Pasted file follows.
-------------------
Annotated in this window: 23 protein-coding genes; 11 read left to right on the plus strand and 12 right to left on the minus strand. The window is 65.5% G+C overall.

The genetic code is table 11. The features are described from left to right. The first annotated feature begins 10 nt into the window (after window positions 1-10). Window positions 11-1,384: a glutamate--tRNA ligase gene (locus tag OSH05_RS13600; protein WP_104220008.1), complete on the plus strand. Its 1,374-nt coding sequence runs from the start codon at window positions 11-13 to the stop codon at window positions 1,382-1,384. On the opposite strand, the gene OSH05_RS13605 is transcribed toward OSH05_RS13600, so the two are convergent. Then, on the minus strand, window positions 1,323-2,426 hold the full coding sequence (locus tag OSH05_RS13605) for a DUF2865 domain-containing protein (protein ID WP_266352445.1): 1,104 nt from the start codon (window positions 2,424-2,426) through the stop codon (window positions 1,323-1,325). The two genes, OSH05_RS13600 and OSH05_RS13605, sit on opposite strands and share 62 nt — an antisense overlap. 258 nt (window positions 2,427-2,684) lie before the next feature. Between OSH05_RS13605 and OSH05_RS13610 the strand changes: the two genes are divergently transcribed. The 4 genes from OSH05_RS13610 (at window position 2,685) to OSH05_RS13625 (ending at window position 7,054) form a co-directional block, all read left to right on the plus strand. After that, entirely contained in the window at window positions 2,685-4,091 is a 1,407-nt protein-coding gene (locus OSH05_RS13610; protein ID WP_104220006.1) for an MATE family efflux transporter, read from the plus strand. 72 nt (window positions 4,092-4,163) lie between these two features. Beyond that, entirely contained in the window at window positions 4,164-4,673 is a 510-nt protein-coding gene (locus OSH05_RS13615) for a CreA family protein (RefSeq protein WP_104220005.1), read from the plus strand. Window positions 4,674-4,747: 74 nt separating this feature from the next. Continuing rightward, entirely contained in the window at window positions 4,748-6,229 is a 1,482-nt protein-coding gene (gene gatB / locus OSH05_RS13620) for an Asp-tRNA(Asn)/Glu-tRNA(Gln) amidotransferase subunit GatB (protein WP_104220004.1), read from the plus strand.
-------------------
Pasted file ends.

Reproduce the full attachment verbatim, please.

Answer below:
Annotated in this window: 23 protein-coding genes; 11 read left to right on the plus strand and 12 right to left on the minus strand. The window is 65.5% G+C overall.

The genetic code is table 11. The features are described from left to right. The first annotated feature begins 10 nt into the window (after window positions 1-10). Window positions 11-1,384: a glutamate--tRNA ligase gene (locus tag OSH05_RS13600; protein WP_104220008.1), complete on the plus strand. Its 1,374-nt coding sequence runs from the start codon at window positions 11-13 to the stop codon at window positions 1,382-1,384. On the opposite strand, the gene OSH05_RS13605 is transcribed toward OSH05_RS13600, so the two are convergent. Then, on the minus strand, window positions 1,323-2,426 hold the full coding sequence (locus tag OSH05_RS13605) for a DUF2865 domain-containing protein (protein ID WP_266352445.1): 1,104 nt from the start codon (window positions 2,424-2,426) through the stop codon (window positions 1,323-1,325). The two genes, OSH05_RS13600 and OSH05_RS13605, sit on opposite strands and share 62 nt — an antisense overlap. 258 nt (window positions 2,427-2,684) lie before the next feature. Between OSH05_RS13605 and OSH05_RS13610 the strand changes: the two genes are divergently transcribed. The 4 genes from OSH05_RS13610 (at window position 2,685) to OSH05_RS13625 (ending at window position 7,054) form a co-directional block, all read left to right on the plus strand. After that, entirely contained in the window at window positions 2,685-4,091 is a 1,407-nt protein-coding gene (locus OSH05_RS13610; protein ID WP_104220006.1) for an MATE family efflux transporter, read from the plus strand. 72 nt (window positions 4,092-4,163) lie between these two features. Beyond that, entirely contained in the window at window positions 4,164-4,673 is a 510-nt protein-coding gene (locus OSH05_RS13615) for a CreA family protein (RefSeq protein WP_104220005.1), read from the plus strand. Window positions 4,674-4,747: 74 nt separating this feature from the next. Continuing rightward, entirely contained in the window at window positions 4,748-6,229 is a 1,482-nt protein-coding gene (gene gatB / locus OSH05_RS13620) for an Asp-tRNA(Asn)/Glu-tRNA(Gln) amidotransferase subunit GatB (protein WP_104220004.1), read from the plus strand.